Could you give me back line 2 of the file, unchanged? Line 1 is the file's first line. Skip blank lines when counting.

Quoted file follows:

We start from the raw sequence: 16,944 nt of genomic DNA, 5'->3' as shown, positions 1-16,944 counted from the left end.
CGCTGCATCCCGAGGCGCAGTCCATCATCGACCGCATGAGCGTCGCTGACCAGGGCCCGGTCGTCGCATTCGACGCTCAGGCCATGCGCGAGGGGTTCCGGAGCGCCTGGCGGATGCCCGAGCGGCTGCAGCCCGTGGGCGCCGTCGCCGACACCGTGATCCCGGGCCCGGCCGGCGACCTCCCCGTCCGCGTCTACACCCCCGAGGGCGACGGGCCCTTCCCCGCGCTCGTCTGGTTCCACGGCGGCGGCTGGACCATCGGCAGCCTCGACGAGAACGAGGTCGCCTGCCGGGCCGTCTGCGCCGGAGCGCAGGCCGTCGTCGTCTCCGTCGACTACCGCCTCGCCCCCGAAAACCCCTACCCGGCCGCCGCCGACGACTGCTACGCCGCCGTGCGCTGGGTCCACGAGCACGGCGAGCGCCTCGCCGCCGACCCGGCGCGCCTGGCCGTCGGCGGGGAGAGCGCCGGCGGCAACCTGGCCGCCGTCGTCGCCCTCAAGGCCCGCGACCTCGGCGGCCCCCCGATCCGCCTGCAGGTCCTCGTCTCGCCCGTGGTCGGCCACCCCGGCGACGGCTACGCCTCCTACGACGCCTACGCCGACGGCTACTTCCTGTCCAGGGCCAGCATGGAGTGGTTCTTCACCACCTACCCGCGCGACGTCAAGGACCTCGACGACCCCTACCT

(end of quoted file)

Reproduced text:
CGCTGCATCCCGAGGCGCAGTCCATCATCGACCGCATGAGCGTCGCTGACCAGGGCCCGGTCGTCGCATTCGACGCTCAGGCCATGCGCGAGGGGTTCCGGAGCGCCTGGCGGATGCCCGAGCGGCTGCAGCCCGTGGGCGCCGTCGCCGACACCGTGATCCCGGGCCCGGCCGGCGACCTCCCCGTCCGCGTCTACACCCCCGAGGGCGACGGGCCCTTCCCCGCGCTCGTCTGGTTCCACGGCGGCGGCTGGACCATCGGCAGCCTCGACGAGAACGAGGTCGCCTGCCGGGCCGTCTGCGCCGGAGCGCAGGCCGTCGTCGTCTCCGTCGACTACCGCCTCGCCCCCGAAAACCCCTACCCGGCCGCCGCCGACGACTGCTACGCCGCCGTGCGCTGGGTCCACGAGCACGGCGAGCGCCTCGCCGCCGACCCGGCGCGCCTGGCCGTCGGCGGGGAGAGCGCCGGCGGCAACCTGGCCGCCGTCGTCGCCCTCAAGGCCCGCGACCTCGGCGGCCCCCCGATCCGCCTGCAGGTCCTCGTCTCGCCCGTGGTCGGCCACCCCGGCGACGGCTACGCCTCCTACGACGCCTACGCCGACGGCTACTTCCTGTCCAGGGCCAGCATGGAGTGGTTCTTCACCACCTACCCGCGCGACGTCAAGGACCTCGACGACCCCTACCT